Can You Return Your Unused Student Loans?

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Ben Luthi

By Ben Luthi

March 3, 2021

As a college student, you know what your tuition costs are going to be, but when it comes to books and living expenses, it’s not always easy. That’s why I ended up borrowing more than I needed a few times while I was a student, and ended up with unused student loans. 

At the time, I didn’t know what to do with the extra cash, and I ended up making the poor choice of using the student loan money for vacation — and I paid for that mistake for several years. 

Can You Return Your Unused Student Loans?

It is possible to cancel a portion of your federal student loans, which effectively allows you to return the money you don’t need. To do so, though, you’ll need to contact your school’s financial aid office within 14 days of receiving the notice that your loans are being disbursed. Private student loans don’t offer this option.

Returning your unused student loans this way can save you a lot of money in the long run. Sure, you won’t actually have to start making payments on the debt until six months after you leave school or fall below half-time enrollment. 

But unless you have Direct Subsidized Loans, interest will accrue on that debt while you’re still in school. Even with subsidized loans, you’ll be on the hook for interest charges on that portion of your loan balance after your payment grace period ends.

Also, having a portion of your student loans canceled also means that you don’t have to pay the cost of the loan fees.

What Else You Can Do With Unused Student Loan Money

If you’ve missed the deadlines to cancel the portion of your student loans that you don’t need, there are other ways you can make the most of your situation. 

The most effective way is to use the money you don’t need to make a payment on your student loan balance. Again, you typically don’t need to make payments while you’re still in school, but reducing your debt can save you money in the future.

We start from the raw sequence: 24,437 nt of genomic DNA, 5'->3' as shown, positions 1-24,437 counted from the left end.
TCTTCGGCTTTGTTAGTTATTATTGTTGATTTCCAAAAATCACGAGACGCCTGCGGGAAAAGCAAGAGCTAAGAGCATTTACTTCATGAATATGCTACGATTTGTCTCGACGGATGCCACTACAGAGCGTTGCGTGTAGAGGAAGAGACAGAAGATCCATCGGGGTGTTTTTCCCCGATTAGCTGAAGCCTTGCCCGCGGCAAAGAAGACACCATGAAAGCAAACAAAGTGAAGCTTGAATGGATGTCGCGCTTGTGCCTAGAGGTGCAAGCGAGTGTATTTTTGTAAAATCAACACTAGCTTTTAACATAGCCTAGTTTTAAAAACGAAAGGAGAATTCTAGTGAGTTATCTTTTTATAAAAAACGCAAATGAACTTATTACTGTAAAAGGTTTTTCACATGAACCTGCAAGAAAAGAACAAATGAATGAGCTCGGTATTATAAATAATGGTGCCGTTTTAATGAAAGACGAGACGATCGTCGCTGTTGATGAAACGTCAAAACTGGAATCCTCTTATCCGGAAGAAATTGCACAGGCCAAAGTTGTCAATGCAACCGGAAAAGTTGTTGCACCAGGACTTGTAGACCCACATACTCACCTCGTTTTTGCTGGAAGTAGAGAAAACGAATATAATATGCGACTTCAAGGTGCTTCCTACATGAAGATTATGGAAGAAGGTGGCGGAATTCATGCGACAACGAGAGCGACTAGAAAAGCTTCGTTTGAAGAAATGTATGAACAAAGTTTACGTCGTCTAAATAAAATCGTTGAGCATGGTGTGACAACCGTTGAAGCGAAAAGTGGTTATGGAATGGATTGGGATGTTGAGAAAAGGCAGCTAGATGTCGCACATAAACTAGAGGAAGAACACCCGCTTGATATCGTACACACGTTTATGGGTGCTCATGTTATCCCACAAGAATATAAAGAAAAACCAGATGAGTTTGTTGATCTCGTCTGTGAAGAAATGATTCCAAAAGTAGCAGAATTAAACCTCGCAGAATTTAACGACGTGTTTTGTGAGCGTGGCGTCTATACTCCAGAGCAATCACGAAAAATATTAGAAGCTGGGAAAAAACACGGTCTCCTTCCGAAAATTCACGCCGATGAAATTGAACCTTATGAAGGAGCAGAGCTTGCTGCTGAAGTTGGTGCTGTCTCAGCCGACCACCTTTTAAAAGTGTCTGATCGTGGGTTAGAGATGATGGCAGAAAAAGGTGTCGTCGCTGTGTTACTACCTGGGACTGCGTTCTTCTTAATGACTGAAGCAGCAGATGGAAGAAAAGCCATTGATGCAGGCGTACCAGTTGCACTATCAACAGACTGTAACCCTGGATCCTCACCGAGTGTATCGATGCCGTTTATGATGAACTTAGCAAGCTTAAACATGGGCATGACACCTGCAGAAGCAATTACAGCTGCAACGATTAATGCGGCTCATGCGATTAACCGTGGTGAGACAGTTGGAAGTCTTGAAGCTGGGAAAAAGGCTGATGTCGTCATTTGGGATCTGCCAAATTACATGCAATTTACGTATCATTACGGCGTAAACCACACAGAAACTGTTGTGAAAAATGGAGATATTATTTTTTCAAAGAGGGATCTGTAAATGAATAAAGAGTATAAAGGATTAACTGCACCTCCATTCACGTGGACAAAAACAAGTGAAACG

Alternatively, you can hold onto the money and just borrow less for the next term. In the meantime, create a budget so you have a good idea of how much money you typically spend each month on living expenses and what you can expect to pay for books and other supplies. 

Doing this will make it easier to determine how much you need to borrow, so you don’t end up with a surplus again. 

The Bottom Line

If you received more student loan money than you need, avoid treating it like a bonus you can use however you want.

If you just received your student loans, contact your financial aid office to return the portion you don’t need. If you’ve missed that deadline, you can still try. But if your request is rejected, consider using the money to make a payment on your debt or keep it for the next semester.

Above all things, take some time to understand your monthly expenses, so you can plan your student loan needs better in the future.

Struggling with student loan debt?

There are ways you can lower your student loan payments, including enrolling in an income-driven repayment plan, temporarily going on a deferment or refinancing student loans to lower your interest rate. Keep in mind that refinancing federal student loans means a loss in many benefits – income-driven repayment plans, any federal forgiveness programs, generous deferment options, and more.

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